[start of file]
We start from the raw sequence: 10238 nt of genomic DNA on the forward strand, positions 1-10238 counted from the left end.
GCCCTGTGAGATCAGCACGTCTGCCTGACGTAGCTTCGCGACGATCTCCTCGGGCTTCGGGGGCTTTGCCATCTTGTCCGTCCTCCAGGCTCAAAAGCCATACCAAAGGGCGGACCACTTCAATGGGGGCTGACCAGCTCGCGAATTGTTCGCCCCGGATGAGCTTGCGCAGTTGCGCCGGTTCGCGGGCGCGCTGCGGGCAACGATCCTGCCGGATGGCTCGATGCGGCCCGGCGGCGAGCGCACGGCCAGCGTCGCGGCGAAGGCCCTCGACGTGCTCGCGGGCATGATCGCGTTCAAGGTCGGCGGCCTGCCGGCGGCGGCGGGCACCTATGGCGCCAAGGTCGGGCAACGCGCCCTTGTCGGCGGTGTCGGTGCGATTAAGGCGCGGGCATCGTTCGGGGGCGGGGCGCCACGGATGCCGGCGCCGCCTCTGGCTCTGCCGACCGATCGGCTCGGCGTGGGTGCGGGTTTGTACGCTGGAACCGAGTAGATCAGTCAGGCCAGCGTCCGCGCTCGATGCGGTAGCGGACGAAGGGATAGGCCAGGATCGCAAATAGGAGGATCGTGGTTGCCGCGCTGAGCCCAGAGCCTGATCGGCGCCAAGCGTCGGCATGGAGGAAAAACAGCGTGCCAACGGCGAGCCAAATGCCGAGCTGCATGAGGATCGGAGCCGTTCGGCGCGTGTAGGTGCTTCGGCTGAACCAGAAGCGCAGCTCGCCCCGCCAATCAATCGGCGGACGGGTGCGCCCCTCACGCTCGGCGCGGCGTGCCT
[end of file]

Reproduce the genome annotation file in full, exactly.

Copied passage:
We start from the raw sequence: 10238 nt of genomic DNA on the forward strand, positions 1-10238 counted from the left end.
GCCCTGTGAGATCAGCACGTCTGCCTGACGTAGCTTCGCGACGATCTCCTCGGGCTTCGGGGGCTTTGCCATCTTGTCCGTCCTCCAGGCTCAAAAGCCATACCAAAGGGCGGACCACTTCAATGGGGGCTGACCAGCTCGCGAATTGTTCGCCCCGGATGAGCTTGCGCAGTTGCGCCGGTTCGCGGGCGCGCTGCGGGCAACGATCCTGCCGGATGGCTCGATGCGGCCCGGCGGCGAGCGCACGGCCAGCGTCGCGGCGAAGGCCCTCGACGTGCTCGCGGGCATGATCGCGTTCAAGGTCGGCGGCCTGCCGGCGGCGGCGGGCACCTATGGCGCCAAGGTCGGGCAACGCGCCCTTGTCGGCGGTGTCGGTGCGATTAAGGCGCGGGCATCGTTCGGGGGCGGGGCGCCACGGATGCCGGCGCCGCCTCTGGCTCTGCCGACCGATCGGCTCGGCGTGGGTGCGGGTTTGTACGCTGGAACCGAGTAGATCAGTCAGGCCAGCGTCCGCGCTCGATGCGGTAGCGGACGAAGGGATAGGCCAGGATCGCAAATAGGAGGATCGTGGTTGCCGCGCTGAGCCCAGAGCCTGATCGGCGCCAAGCGTCGGCATGGAGGAAAAACAGCGTGCCAACGGCGAGCCAAATGCCGAGCTGCATGAGGATCGGAGCCGTTCGGCGCGTGTAGGTGCTTCGGCTGAACCAGAAGCGCAGCTCGCCCCGCCAATCAATCGGCGGACGGGTGCGCCCCTCACGCTCGGCGCGGCGTGCCT